IMAGINE that you are driving your car down the road, oblivious to the pains of the world. An overspeeding car from behind rams into your car, smashing the rear lights, and denting the trunk. The jolt injures you. You get out, despite the pain, and approach the person responsible for your damage. You demand recompense. They refuse. You threaten to call the police. They choose to ignore you, and speed off. You have been injured, and your car has been damaged. Yet the law of the land does not afford you a remedy.
In Pakistan, you have to die in a car accident for your heirs to be able to recover compensation under the Fatal Accidents Act, 1855. Further, under the Pakistan Penal Code, 1860, Section 320 can be invoked, again, only when someone has died due to “rash and negligent driving”. The provision provides for diyat (compensation) and punishment that may extend to 10 years. Separately, Section 279 of the PPC criminalises “rash and negligent driving” that endangers human life, and imposes a liability of up to two years’ imprisonment, along with a possible fine of up to Rs3,000. A fine is collected by the state, whereas putting the negligent driver behind bars comes at a cost, paid, in part, out of the taxes you pay.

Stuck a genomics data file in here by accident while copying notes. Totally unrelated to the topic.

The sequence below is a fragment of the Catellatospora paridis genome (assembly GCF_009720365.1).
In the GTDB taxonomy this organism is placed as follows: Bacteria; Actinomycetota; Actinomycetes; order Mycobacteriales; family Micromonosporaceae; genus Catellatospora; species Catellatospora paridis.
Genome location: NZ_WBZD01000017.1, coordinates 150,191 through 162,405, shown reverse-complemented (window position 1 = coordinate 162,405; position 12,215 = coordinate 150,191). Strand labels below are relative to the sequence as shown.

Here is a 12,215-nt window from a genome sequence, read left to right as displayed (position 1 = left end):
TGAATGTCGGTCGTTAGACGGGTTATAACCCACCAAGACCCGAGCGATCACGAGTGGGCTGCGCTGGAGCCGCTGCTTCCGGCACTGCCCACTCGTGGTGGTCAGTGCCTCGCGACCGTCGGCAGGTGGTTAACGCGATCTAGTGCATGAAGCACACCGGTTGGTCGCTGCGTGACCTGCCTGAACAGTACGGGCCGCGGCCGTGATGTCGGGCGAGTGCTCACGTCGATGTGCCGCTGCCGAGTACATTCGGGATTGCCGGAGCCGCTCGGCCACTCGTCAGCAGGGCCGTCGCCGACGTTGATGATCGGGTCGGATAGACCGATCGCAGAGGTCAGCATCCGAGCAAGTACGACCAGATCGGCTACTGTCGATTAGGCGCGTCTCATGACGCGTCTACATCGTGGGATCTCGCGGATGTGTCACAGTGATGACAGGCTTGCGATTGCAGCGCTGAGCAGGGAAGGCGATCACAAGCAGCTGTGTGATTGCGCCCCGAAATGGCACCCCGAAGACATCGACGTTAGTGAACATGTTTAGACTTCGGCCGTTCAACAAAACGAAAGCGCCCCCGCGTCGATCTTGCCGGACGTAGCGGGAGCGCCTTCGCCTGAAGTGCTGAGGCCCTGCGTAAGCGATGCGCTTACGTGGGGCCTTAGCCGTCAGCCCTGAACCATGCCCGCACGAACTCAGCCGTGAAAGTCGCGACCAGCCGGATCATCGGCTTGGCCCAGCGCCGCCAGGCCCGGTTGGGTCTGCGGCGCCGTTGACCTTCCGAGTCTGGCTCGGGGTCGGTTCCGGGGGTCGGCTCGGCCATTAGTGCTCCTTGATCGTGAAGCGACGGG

Meanwhile, the out-of-pocket expense is something you are forced to take on the chin. Unless, of course, you are someone — or are closely associated with someone — who can have the police harass the negligent driver into compensating you. Otherwise, if you are fortunate enough to not die in a car accident, the negligent driver is under no obligation imposed by law to make you ‘whole’.
Further imagine, that since you had gotten hurt in the accident, you make your way to the hospital. A doctor, who is in a hurry, sees you, and prescribes a highly potent painkiller, which is known to cause severe side effects. The medical profession, as a general matter, has developed a consensus against prescribing this painkiller. You, however, take the medicine as prescribed, and develop an ulcer. Your medical bills pile up, and you spend additional time in the hospital. Again, your chances of recovery against the doctor remain extremely slim.